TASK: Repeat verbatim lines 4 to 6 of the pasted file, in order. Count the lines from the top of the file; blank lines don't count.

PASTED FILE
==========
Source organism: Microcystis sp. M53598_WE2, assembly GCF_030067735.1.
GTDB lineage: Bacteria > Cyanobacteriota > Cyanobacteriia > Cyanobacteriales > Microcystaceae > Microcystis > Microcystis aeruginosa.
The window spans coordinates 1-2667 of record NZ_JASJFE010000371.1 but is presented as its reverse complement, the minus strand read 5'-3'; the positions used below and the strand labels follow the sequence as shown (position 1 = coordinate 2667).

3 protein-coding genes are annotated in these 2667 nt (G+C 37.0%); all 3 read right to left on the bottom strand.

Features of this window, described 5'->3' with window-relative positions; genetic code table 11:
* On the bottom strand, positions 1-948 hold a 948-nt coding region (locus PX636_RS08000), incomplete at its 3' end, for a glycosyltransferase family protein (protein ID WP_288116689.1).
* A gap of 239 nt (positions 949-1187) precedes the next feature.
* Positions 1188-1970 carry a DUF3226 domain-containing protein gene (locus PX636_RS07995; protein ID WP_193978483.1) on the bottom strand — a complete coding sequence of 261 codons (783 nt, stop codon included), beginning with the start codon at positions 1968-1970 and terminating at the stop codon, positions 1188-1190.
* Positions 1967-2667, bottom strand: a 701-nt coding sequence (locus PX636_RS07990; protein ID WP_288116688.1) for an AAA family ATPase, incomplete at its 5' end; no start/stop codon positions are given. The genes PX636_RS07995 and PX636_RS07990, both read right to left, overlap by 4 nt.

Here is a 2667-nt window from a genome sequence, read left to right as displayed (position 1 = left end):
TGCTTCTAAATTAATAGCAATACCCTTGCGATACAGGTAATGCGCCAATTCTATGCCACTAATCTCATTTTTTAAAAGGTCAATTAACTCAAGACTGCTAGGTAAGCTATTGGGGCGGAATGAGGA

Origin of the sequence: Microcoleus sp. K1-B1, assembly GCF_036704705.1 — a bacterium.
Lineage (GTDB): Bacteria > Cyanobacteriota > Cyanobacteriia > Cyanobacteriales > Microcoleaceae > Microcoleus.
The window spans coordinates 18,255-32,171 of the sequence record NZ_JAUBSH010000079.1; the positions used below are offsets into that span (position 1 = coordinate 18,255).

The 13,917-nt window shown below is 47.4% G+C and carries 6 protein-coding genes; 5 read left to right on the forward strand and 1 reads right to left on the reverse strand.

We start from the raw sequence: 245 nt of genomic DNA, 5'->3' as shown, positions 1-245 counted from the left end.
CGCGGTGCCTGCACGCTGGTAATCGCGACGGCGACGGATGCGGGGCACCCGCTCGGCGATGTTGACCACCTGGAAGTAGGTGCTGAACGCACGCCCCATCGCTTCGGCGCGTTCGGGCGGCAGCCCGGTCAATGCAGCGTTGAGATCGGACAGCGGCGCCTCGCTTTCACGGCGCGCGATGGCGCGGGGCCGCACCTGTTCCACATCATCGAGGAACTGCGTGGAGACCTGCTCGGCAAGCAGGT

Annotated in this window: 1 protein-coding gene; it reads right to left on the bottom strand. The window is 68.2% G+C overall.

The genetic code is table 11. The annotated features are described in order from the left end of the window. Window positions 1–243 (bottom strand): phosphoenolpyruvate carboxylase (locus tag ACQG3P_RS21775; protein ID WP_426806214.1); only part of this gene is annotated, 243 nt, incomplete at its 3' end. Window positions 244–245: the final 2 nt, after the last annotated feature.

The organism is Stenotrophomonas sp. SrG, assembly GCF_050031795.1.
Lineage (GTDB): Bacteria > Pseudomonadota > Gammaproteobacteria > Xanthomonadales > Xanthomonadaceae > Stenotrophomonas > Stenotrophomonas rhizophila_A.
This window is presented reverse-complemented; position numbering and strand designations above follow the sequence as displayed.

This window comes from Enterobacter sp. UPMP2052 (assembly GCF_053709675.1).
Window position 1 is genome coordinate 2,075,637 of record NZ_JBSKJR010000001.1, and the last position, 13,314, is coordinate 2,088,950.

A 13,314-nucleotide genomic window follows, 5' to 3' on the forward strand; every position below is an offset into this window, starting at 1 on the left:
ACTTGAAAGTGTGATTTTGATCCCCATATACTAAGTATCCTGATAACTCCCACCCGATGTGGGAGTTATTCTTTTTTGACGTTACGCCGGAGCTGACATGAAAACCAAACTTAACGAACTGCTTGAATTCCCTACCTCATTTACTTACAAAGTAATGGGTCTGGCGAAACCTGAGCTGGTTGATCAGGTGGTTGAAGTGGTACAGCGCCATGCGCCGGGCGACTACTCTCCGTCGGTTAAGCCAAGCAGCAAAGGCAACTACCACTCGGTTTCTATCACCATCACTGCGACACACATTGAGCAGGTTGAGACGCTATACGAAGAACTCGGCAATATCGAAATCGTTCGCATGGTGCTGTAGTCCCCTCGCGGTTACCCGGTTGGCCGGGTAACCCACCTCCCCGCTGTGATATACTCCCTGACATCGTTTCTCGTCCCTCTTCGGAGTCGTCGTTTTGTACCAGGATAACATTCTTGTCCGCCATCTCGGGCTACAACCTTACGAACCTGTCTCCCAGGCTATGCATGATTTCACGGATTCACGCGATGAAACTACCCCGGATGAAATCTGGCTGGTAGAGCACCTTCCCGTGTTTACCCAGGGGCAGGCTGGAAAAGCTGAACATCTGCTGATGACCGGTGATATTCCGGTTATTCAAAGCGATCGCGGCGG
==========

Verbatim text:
3 protein-coding genes are annotated in these 2667 nt (G+C 37.0%); all 3 read right to left on the bottom strand.

Features of this window, described 5'->3' with window-relative positions; genetic code table 11:
* On the bottom strand, positions 1-948 hold a 948-nt coding region (locus PX636_RS08000), incomplete at its 3' end, for a glycosyltransferase family protein (protein ID WP_288116689.1).